November 15, 1996
Subject: School Curfew Legislation
Written By: Diane Schuler Fleming
Requested By: Mary Ann Delaney
Syllabus: A municipal ordinance may not be in conflict with state laws of general character or the state constitution. This opinion analyzes a proposed ordinance in a detailed manner to determine whether or not a conflict exists.
OAGs Cited: OAG 93-45; OAG 83-251; OAG 80-502; OAG 80-467; OAG 77-514; OAG 80-389; OAG 60-1027; OAG 43,204; and OAG 40,583.
Statutes Construed: KRS 67A.070; KRS 159.080; KRS 159.130; KRS 159.140
OPINION OF THE ATTORNEY GENERAL
The following questions, in substance, have been presented:
1. Does KRS 159.080 to 159.140 preempt anyone other than the director of pupil personnel from enforcing school curfew violations?
2. Can the Lexington-Fayette Urban County Government enforce, by ordinance or policy, compulsory attendance violations similar to those enacted in Charleston, South Carolina, in conformance with state law?
I. The Doctrine of Preemption
It is a basic tenet of municipal law that a municipality is an instrument of the state, possessing only those powers expressly or impliedly granted by the legislature. A municipality is prohibited from exercising authority in excess of the grant, or differently from that permitted. Boyle v. Campbell, Ky. , 450 S.W.2d 265, 268 (1970). Furthermore,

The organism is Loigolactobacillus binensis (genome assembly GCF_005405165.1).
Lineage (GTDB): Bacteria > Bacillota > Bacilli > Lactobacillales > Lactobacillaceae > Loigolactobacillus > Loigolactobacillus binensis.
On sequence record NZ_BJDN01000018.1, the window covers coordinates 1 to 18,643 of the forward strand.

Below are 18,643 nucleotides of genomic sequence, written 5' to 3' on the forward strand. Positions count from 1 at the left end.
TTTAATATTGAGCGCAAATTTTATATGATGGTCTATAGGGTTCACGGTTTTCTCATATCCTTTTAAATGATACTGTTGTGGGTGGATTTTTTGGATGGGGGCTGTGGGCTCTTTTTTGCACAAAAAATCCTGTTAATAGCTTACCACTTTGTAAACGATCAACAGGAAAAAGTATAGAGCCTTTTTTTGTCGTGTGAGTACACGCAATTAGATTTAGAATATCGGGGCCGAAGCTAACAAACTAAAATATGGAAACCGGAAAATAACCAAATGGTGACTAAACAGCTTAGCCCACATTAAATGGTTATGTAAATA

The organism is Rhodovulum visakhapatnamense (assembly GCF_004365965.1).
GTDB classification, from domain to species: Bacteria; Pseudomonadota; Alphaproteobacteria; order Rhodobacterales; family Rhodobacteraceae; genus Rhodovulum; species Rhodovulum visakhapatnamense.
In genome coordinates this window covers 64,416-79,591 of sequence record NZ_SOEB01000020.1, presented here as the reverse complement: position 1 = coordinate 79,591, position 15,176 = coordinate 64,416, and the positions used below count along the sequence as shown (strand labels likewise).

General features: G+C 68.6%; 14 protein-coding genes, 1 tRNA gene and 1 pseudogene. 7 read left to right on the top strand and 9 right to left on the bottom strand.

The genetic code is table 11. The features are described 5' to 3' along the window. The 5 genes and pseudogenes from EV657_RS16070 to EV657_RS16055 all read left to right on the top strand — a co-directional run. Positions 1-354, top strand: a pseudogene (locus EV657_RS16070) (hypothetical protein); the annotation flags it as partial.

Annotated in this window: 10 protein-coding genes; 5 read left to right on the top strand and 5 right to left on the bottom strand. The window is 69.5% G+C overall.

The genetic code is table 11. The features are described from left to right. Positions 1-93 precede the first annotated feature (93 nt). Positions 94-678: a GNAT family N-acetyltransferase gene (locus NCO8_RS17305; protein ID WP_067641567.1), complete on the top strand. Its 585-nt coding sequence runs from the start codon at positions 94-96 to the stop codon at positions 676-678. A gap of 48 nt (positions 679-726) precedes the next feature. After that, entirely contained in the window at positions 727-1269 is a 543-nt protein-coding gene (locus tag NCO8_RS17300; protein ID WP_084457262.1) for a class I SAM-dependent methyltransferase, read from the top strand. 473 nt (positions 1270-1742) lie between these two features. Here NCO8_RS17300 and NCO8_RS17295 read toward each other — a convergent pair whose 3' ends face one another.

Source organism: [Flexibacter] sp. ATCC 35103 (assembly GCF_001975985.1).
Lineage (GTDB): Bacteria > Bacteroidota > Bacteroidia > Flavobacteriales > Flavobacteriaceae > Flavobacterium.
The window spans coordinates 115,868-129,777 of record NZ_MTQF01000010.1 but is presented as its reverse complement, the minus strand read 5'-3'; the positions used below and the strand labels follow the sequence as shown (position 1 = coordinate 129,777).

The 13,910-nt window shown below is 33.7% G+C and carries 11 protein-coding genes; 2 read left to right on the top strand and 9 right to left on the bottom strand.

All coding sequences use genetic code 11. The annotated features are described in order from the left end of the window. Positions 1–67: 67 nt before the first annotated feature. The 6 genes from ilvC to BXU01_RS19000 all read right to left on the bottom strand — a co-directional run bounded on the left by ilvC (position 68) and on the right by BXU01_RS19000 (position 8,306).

[m]unicipal ordinances are inferior in status and subordinate to the laws of the state. An ordinance in conflict with a state law of general character and statewide application is universally held to be invalid.
Id., quoting 37 Am.Jur., Municipal Corporations, Section 165, p. 787. Therefore, the ordinance-making power of an urban-county government is determined by the statutory grant of authority. As an instrumentality of the state, it has only such powers as have been expressly granted by the legislature, or are necessarily implied.
The ordinance-making powers given to a municipality have been codified by the legislature and are found in KRS 67A.070, which states: